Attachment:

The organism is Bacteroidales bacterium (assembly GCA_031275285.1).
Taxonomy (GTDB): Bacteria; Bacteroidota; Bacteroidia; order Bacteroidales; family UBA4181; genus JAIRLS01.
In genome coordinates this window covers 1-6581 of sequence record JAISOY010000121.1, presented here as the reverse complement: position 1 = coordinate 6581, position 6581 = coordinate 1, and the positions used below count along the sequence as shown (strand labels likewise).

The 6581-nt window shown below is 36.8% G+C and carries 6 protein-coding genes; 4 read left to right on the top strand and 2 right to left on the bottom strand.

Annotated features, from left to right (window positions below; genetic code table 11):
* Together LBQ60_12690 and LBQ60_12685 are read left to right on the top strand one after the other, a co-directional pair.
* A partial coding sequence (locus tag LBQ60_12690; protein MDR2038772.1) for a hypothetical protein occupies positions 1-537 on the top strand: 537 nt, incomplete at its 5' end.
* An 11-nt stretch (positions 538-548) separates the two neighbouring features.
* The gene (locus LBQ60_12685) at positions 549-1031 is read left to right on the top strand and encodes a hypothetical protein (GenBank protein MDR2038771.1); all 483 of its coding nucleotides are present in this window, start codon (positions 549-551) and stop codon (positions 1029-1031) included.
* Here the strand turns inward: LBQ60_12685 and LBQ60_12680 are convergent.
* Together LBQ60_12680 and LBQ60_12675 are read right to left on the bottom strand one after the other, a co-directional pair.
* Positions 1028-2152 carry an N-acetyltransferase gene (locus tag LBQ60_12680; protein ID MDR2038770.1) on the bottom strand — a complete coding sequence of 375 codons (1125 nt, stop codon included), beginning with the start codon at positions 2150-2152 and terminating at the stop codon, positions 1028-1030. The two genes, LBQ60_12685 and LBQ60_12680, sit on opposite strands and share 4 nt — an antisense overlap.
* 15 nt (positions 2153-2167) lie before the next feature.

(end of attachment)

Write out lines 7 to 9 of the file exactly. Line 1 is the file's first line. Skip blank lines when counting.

* A partial coding sequence (locus tag LBQ60_12690; protein MDR2038772.1) for a hypothetical protein occupies positions 1-537 on the top strand: 537 nt, incomplete at its 5' end.
* An 11-nt stretch (positions 538-548) separates the two neighbouring features.
* The gene (locus LBQ60_12685) at positions 549-1031 is read left to right on the top strand and encodes a hypothetical protein (GenBank protein MDR2038771.1); all 483 of its coding nucleotides are present in this window, start codon (positions 549-551) and stop codon (positions 1029-1031) included.